Nobody can explain Netflix’s ‘hands off’ approach better than the filmmakers who worked with the streaming giant.
It’s now been a few years since Netflix began its grand experiment in original content, and somehow, we’re no closer to parsing out our feelings about the streaming giant than we were in 2016 or 2015. For some, Netflix represents the destruction of film distribution as we know it; for others, it is a lifeline to independent film communities around the world. But as good as we are about discussing Netflix’s prospective audiences or impact on the industry, we often leave out one of the more important parts of the conversation: what is it actually like to make a movie with Netflix as a filmmaker?
Take Little Evil. A few days ago, SyFy published an interview with filmmaker Eli Craig discussing the winding road his film took to its Netflix distribution. While Craig is ultimately very grateful to the streaming giant for funding his movie – the director makes it clear that it would have labored in development hell at Universal Pictures had Netflix not intervened – there are a few comments that stand out. One is that Netflix doesn’t seems to offer much in the way of input during the production process; according to Craig, the company was content to let Craig and his crew “do [their] thing,” suggesting that the creative team was given a great degree of autonomy than he originally expected. But this creativity cuts both ways; Craig also admits that he “doesn’t know what the real numbers are” for his film’s performance, even going so far as to call their lack of transparency “weird.”
Anyone who has kept a close eye on Netflix for any extended period of time know that the company is extremely tight-lipped about their analytics, but to hear a filmmaker express some uncertainty over their movie’s performance is… more than a little odd. Should we be supportive of an approach that divorces filmmakers from the results-driven element of the industry? Or should we worry that Netflix views film production as more of a transactional relationship than a creative partnership? To explore what we know (or what we think we know) about Netflix and movies, I decided to dig into some old interviews with Netflix filmmakers. The results are predictably amusing.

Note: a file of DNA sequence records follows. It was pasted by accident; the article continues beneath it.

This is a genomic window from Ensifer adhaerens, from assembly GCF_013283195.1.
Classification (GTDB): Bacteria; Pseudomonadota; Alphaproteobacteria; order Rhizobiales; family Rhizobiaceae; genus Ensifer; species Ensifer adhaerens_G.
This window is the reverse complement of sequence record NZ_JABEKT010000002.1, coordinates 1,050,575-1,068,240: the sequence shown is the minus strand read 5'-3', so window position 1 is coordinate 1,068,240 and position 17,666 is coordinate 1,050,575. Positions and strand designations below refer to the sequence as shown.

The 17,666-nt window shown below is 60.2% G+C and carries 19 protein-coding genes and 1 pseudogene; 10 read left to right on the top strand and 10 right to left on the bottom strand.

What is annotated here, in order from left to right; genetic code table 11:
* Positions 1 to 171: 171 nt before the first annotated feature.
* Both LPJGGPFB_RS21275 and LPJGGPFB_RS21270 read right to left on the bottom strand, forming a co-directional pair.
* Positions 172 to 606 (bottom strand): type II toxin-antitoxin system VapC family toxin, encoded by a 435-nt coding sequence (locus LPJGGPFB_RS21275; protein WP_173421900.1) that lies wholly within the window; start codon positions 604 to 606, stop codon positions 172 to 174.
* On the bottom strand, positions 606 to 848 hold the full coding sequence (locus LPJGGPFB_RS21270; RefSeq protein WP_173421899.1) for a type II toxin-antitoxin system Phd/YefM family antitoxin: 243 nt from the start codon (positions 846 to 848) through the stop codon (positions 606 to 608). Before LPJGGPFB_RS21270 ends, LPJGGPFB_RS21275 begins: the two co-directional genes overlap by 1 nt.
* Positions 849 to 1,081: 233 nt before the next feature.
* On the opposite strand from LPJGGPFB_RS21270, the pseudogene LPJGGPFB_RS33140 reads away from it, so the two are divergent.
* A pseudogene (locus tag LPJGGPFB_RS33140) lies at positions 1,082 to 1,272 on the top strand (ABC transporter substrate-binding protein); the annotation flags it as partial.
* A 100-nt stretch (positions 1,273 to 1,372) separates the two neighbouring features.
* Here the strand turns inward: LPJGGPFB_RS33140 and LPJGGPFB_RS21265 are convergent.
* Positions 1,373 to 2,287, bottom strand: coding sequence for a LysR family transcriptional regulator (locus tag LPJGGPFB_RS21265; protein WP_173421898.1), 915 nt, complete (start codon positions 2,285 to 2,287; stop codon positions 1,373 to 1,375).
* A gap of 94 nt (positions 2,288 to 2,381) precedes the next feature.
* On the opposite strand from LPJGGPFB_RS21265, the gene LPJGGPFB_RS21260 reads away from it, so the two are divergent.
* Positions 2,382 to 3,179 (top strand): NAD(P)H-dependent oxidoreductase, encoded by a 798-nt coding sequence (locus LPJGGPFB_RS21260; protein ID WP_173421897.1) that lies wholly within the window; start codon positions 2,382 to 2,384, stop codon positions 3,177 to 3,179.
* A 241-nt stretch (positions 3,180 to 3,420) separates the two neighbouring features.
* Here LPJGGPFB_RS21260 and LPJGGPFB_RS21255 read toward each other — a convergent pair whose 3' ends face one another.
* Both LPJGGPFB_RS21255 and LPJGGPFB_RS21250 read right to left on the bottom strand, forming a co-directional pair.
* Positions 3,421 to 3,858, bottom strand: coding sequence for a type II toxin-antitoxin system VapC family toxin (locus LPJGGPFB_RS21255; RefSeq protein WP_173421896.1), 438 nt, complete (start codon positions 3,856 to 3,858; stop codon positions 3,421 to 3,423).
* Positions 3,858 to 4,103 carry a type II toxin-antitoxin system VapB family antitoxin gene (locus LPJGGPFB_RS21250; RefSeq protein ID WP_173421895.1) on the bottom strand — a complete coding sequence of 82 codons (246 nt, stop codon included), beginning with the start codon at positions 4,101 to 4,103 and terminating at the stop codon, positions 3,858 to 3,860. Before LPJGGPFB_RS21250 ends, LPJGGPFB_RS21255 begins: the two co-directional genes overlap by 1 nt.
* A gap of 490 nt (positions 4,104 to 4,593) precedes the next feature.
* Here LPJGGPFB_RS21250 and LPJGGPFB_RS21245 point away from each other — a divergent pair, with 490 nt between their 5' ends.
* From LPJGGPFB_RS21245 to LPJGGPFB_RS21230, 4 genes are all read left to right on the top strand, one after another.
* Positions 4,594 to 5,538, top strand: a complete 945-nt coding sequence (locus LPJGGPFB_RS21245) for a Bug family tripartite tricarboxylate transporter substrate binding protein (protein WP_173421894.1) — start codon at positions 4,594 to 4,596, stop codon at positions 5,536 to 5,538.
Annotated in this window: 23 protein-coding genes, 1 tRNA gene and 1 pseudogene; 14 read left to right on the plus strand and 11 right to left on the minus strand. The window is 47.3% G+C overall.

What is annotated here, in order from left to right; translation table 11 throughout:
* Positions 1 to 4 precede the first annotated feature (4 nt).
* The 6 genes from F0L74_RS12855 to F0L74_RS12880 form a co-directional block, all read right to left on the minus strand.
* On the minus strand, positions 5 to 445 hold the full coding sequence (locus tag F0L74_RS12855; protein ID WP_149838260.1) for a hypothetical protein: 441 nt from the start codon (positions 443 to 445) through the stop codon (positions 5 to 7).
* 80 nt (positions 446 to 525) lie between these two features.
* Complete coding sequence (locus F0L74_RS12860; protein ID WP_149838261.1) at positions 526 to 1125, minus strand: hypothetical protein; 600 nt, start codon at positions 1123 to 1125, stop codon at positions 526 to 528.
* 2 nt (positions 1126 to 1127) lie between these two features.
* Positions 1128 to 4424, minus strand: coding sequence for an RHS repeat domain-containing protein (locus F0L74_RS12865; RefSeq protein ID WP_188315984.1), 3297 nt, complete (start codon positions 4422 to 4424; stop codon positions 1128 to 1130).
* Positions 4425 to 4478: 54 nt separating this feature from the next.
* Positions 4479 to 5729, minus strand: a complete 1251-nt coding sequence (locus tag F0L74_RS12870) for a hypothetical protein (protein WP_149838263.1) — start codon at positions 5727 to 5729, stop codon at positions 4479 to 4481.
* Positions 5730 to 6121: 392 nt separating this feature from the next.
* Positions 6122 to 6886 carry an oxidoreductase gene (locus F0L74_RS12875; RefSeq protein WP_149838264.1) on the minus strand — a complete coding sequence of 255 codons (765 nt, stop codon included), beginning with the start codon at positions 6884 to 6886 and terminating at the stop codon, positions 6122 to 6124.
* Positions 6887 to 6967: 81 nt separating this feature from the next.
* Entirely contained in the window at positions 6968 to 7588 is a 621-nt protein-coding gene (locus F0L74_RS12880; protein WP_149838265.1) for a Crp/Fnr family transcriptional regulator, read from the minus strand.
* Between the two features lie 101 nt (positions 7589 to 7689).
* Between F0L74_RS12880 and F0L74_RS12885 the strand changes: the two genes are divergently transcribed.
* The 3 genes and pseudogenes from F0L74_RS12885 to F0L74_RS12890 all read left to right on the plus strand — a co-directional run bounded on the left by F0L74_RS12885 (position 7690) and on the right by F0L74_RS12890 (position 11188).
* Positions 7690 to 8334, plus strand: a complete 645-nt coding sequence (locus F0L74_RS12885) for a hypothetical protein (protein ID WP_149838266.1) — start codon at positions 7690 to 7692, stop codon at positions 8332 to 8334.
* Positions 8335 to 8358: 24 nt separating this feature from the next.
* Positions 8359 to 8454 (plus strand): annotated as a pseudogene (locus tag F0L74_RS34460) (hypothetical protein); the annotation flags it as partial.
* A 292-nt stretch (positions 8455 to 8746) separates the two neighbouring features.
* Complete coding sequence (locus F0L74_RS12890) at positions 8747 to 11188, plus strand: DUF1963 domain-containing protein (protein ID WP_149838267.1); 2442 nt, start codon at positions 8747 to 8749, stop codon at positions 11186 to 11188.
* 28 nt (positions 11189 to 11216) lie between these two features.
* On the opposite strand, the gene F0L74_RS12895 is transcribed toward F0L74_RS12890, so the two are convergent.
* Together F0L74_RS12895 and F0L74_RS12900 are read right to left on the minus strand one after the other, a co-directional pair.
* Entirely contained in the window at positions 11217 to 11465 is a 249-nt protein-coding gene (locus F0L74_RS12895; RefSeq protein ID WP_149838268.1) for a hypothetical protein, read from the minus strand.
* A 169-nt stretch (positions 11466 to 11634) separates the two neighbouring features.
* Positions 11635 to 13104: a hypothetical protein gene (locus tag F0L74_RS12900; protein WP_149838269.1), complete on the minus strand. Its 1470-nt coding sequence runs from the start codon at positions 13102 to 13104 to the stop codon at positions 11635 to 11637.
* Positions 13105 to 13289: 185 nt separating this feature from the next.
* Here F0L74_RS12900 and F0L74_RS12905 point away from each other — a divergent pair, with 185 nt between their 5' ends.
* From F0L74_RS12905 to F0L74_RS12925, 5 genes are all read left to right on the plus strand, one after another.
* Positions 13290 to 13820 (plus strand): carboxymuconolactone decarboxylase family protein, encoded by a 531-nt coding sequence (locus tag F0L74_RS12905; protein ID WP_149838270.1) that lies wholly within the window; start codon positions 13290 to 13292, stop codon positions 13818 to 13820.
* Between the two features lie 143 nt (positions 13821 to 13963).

Adam Wingard – Death Note
Like Little Evil, Death Note was in the midst of a difficult pre-production process at a major studio and trying to juggle a major disconnect between budget, genre, and tone. To hear director Adam Wingard explain it, this is all part of a bigger push by Netflix to find visionary films that don’t fit neatly into studio buckets. “They want to be doing theatrical films that could play to a mainstream audience,” Wingard told The Verge back in August, “while at the same time doing something off-center.” Much like Little Evil, Death Note was also moments away from being dead, with Wingard noting that Warner Bros. had chosen to “put the movie in turnaround like two days before [they] were supposed to go into official pre-production.” Death Note is another film whose ultimate audience seems a little difficult to pin down, walking a fine line between a thriller, horror film, and coming-of-age story all in one go. In other words, the perfect target for Netflix’s new acquisition model.
Oren Uziel – Shimmer Lake